From: Colorado State University
Posted: Monday, November 12, 2007
FORT COLLINS - Colorado State University's Cooperative Institute for Research in the Atmosphere has earned a top award from NASA for its ongoing data processing work on the CloudSat satellite orbiting Earth.
CloudSat, a satellite mission conceived by Colorado State Professor and Principal Investigator Graeme Stephens, is the world's only cloud-profiling radar in orbit. NASA recently extended the CloudSat mission through 2011 and approved enhanced scientific experiments above and beyond the original proposal - the only Earth science mission granted that permission in the current evaluation of NASA's operating Earth satellite missions, partly because of the success of CIRA's work.
NASA honored CIRA with a Public Service Group Achievement Award for processing data that is critical to getting CloudSat's information on the characteristics of clouds to the international science community. In the first 18 months of the CloudSat mission, CIRA has processed and distributed more than 1 million CloudSat data products, or about 43 terabytes of data, to scientists in 18 countries. A terabyte is one million megabytes; a megabyte has enough disk storage to hold about 20,000 average-sized e-mail messages.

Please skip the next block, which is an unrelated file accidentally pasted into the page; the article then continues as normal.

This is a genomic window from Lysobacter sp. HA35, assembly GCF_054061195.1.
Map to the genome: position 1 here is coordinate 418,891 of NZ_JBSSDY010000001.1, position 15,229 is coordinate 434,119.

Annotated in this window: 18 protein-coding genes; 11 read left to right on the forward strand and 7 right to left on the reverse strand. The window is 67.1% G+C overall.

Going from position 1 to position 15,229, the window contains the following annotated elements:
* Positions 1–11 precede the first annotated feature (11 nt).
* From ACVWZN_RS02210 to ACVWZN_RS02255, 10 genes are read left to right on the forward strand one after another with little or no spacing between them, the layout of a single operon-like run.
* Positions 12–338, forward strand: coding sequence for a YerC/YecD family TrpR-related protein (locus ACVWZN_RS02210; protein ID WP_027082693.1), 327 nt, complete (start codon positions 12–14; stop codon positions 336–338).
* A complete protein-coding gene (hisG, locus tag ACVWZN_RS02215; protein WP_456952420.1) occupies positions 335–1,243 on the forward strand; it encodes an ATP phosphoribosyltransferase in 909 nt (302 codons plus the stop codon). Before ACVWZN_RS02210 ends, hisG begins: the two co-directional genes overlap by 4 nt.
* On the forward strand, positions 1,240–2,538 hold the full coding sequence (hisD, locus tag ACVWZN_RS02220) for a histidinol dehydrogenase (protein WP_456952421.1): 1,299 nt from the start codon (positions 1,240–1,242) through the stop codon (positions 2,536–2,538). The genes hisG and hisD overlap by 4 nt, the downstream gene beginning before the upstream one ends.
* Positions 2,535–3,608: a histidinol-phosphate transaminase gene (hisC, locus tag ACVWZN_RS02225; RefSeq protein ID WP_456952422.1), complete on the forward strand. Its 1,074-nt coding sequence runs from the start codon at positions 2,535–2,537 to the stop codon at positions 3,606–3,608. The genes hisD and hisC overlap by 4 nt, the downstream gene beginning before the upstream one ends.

NASA honored the CIRA and Science and Technology Corp.-METSAT division team of Ken Eis, Mike Hiatt, Phil Partain, Don Reinke, Dale Reinke and Laura Sample "for exceptional contributions to the CloudSat Mission in the design, development and implementation of the CloudSat Data Processing System." "I'm proud of our CIRA scientists who strive to provide the best service as they conduct research that is of mutual benefit to our federal agencies, the university, state and nation," said Tom Vonder Haar, CIRA director. "CloudSat's groundbreaking scientific results are truly benefiting scientists around the globe."
Most recently, NASA's Jet Propulsion Laboratory, Colorado State and Massachusetts Institute of Technology announced CloudSat data has helped them develop a promising new technique for estimating the intensity of tropical cyclones from space. The method could one day supplement existing techniques, assist in designing future tropical cyclone satellite observing systems and improve disaster preparedness and recovery efforts.
The technique uses NASA satellite data, including simultaneous, accurate measurements of cloud-top temperatures from the Moderate Resolution Imaging Spectroradiometer on NASA's Aqua satellite, and cloud-top height and cloud profiling information from NASA's CloudSat satellite. Both satellites fly in formation as part of NASA's "A-Train" of Earth-observing satellites.
CIRA is a center for international cooperation in research and training based at Colorado State University. CIRA was first established to increase the effectiveness of atmospheric research in areas of interest between Colorado State and the National Oceanic and Atmospheric Administration and has developed into a leader in many areas of climate research.
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